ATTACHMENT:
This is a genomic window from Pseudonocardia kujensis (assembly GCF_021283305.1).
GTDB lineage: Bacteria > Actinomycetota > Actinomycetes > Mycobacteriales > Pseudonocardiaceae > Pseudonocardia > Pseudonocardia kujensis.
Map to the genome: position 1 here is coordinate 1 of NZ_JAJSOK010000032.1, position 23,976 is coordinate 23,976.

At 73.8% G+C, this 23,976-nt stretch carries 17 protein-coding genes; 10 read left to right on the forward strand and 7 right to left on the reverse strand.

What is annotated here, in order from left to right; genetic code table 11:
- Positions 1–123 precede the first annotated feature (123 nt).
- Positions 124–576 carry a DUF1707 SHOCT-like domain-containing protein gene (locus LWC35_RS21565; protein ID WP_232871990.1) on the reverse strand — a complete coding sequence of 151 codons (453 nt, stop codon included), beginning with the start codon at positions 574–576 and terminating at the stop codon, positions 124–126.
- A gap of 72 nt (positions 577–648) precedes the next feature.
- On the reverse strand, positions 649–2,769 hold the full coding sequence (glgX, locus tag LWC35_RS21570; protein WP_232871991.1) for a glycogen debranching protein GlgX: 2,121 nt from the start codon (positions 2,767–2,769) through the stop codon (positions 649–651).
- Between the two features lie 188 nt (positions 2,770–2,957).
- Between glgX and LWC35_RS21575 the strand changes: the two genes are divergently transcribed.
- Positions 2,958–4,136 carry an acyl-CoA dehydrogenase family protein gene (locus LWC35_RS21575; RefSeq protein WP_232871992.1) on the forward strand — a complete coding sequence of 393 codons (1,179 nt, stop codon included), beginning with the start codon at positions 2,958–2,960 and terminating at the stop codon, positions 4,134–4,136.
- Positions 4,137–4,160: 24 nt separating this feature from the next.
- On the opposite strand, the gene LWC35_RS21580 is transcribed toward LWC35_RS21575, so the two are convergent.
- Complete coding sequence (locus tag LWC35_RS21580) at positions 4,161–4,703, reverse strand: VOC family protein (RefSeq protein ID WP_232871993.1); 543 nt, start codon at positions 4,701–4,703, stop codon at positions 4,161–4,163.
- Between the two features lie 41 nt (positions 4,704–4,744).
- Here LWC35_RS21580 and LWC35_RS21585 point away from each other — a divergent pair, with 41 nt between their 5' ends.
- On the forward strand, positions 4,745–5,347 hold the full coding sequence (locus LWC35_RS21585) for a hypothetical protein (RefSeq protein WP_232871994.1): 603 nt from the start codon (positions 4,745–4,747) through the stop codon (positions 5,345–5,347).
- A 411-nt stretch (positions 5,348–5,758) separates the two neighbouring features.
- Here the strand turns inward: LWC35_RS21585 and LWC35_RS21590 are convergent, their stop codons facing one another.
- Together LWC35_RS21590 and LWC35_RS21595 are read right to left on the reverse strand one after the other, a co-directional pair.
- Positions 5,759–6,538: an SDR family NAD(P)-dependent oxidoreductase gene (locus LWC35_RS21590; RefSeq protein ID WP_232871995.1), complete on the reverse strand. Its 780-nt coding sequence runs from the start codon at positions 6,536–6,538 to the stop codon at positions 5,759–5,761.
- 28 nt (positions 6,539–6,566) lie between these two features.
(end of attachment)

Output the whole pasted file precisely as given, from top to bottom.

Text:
This is a genomic window from Pseudonocardia kujensis (assembly GCF_021283305.1).
GTDB lineage: Bacteria > Actinomycetota > Actinomycetes > Mycobacteriales > Pseudonocardiaceae > Pseudonocardia > Pseudonocardia kujensis.
Map to the genome: position 1 here is coordinate 1 of NZ_JAJSOK010000032.1, position 23,976 is coordinate 23,976.

At 73.8% G+C, this 23,976-nt stretch carries 17 protein-coding genes; 10 read left to right on the forward strand and 7 right to left on the reverse strand.

What is annotated here, in order from left to right; genetic code table 11:
- Positions 1–123 precede the first annotated feature (123 nt).
- Positions 124–576 carry a DUF1707 SHOCT-like domain-containing protein gene (locus LWC35_RS21565; protein ID WP_232871990.1) on the reverse strand — a complete coding sequence of 151 codons (453 nt, stop codon included), beginning with the start codon at positions 574–576 and terminating at the stop codon, positions 124–126.
- A gap of 72 nt (positions 577–648) precedes the next feature.
- On the reverse strand, positions 649–2,769 hold the full coding sequence (glgX, locus tag LWC35_RS21570; protein WP_232871991.1) for a glycogen debranching protein GlgX: 2,121 nt from the start codon (positions 2,767–2,769) through the stop codon (positions 649–651).
- Between the two features lie 188 nt (positions 2,770–2,957).
- Between glgX and LWC35_RS21575 the strand changes: the two genes are divergently transcribed.
- Positions 2,958–4,136 carry an acyl-CoA dehydrogenase family protein gene (locus LWC35_RS21575; RefSeq protein WP_232871992.1) on the forward strand — a complete coding sequence of 393 codons (1,179 nt, stop codon included), beginning with the start codon at positions 2,958–2,960 and terminating at the stop codon, positions 4,134–4,136.
- Positions 4,137–4,160: 24 nt separating this feature from the next.
- On the opposite strand, the gene LWC35_RS21580 is transcribed toward LWC35_RS21575, so the two are convergent.
- Complete coding sequence (locus tag LWC35_RS21580) at positions 4,161–4,703, reverse strand: VOC family protein (RefSeq protein ID WP_232871993.1); 543 nt, start codon at positions 4,701–4,703, stop codon at positions 4,161–4,163.
- Between the two features lie 41 nt (positions 4,704–4,744).
- Here LWC35_RS21580 and LWC35_RS21585 point away from each other — a divergent pair, with 41 nt between their 5' ends.
- On the forward strand, positions 4,745–5,347 hold the full coding sequence (locus LWC35_RS21585) for a hypothetical protein (RefSeq protein WP_232871994.1): 603 nt from the start codon (positions 4,745–4,747) through the stop codon (positions 5,345–5,347).
- A 411-nt stretch (positions 5,348–5,758) separates the two neighbouring features.
- Here the strand turns inward: LWC35_RS21585 and LWC35_RS21590 are convergent, their stop codons facing one another.
- Together LWC35_RS21590 and LWC35_RS21595 are read right to left on the reverse strand one after the other, a co-directional pair.
- Positions 5,759–6,538: an SDR family NAD(P)-dependent oxidoreductase gene (locus LWC35_RS21590; RefSeq protein ID WP_232871995.1), complete on the reverse strand. Its 780-nt coding sequence runs from the start codon at positions 6,536–6,538 to the stop codon at positions 5,759–5,761.
- 28 nt (positions 6,539–6,566) lie between these two features.